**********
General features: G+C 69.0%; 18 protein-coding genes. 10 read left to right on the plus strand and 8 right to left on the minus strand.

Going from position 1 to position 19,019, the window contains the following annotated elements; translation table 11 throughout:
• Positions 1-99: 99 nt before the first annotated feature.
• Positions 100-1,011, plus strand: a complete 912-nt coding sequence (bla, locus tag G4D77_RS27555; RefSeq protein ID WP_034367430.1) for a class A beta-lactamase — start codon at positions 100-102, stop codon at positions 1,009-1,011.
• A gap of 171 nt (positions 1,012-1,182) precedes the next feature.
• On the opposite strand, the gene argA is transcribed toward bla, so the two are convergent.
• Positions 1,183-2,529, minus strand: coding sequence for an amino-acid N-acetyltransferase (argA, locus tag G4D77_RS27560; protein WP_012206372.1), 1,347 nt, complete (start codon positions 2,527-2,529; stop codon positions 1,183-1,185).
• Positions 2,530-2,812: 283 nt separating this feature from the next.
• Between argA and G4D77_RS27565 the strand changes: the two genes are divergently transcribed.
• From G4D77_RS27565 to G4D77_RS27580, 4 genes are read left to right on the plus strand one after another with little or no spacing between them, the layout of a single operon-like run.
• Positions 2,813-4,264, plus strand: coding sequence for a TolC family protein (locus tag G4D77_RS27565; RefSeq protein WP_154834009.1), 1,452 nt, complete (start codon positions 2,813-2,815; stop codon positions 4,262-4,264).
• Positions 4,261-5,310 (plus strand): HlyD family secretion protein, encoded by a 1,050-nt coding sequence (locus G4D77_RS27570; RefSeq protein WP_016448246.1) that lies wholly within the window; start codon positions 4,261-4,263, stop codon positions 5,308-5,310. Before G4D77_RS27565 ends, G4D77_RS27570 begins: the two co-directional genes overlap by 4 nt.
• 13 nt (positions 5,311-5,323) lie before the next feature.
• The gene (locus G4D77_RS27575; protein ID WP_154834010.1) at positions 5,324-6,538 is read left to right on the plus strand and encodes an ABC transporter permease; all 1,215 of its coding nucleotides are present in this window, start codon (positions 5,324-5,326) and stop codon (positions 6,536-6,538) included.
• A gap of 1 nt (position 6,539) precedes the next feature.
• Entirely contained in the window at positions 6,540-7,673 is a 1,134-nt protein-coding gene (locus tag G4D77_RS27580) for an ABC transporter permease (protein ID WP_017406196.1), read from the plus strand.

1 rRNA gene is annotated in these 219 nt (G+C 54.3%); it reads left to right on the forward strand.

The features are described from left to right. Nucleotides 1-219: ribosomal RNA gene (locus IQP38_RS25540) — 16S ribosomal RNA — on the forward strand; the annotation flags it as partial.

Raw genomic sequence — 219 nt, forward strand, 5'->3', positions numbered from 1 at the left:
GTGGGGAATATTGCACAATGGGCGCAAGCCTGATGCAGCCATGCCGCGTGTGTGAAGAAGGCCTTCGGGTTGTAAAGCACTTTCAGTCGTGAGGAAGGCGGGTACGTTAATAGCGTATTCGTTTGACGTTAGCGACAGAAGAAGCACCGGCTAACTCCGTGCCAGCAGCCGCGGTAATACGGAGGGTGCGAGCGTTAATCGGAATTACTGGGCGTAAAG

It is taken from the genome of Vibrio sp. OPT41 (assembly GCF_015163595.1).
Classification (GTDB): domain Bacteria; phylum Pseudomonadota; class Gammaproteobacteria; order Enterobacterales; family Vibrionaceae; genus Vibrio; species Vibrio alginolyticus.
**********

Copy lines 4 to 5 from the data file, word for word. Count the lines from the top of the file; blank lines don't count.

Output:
• Positions 100-1,011, plus strand: a complete 912-nt coding sequence (bla, locus tag G4D77_RS27555; RefSeq protein ID WP_034367430.1) for a class A beta-lactamase — start codon at positions 100-102, stop codon at positions 1,009-1,011.
• A gap of 171 nt (positions 1,012-1,182) precedes the next feature.